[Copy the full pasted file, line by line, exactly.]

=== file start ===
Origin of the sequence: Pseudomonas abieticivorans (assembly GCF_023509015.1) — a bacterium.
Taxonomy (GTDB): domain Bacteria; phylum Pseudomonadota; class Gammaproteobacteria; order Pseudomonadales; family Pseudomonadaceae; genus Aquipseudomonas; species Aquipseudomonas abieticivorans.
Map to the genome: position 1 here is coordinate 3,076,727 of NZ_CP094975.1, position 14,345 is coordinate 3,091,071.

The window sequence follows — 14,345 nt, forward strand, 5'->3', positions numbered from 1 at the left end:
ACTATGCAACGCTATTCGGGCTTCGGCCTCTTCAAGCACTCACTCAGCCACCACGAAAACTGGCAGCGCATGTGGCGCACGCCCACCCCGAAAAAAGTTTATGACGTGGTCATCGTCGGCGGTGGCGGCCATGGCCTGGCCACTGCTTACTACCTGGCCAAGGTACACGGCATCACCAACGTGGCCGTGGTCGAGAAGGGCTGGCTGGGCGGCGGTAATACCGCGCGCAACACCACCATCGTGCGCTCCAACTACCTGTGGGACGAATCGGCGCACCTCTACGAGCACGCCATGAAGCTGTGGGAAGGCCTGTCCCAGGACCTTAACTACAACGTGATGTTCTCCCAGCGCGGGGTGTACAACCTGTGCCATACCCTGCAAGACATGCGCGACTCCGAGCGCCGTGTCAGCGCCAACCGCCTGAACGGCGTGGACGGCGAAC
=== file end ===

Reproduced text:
Origin of the sequence: Pseudomonas abieticivorans (assembly GCF_023509015.1) — a bacterium.
Taxonomy (GTDB): domain Bacteria; phylum Pseudomonadota; class Gammaproteobacteria; order Pseudomonadales; family Pseudomonadaceae; genus Aquipseudomonas; species Aquipseudomonas abieticivorans.
Map to the genome: position 1 here is coordinate 3,076,727 of NZ_CP094975.1, position 14,345 is coordinate 3,091,071.

The window sequence follows — 14,345 nt, forward strand, 5'->3', positions numbered from 1 at the left end:
ACTATGCAACGCTATTCGGGCTTCGGCCTCTTCAAGCACTCACTCAGCCACCACGAAAACTGGCAGCGCATGTGGCGCACGCCCACCCCGAAAAAAGTTTATGACGTGGTCATCGTCGGCGGTGGCGGCCATGGCCTGGCCACTGCTTACTACCTGGCCAAGGTACACGGCATCACCAACGTGGCCGTGGTCGAGAAGGGCTGGCTGGGCGGCGGTAATACCGCGCGCAACACCACCATCGTGCGCTCCAACTACCTGTGGGACGAATCGGCGCACCTCTACGAGCACGCCATGAAGCTGTGGGAAGGCCTGTCCCAGGACCTTAACTACAACGTGATGTTCTCCCAGCGCGGGGTGTACAACCTGTGCCATACCCTGCAAGACATGCGCGACTCCGAGCGCCGTGTCAGCGCCAACCGCCTGAACGGCGTGGACGGCGAAC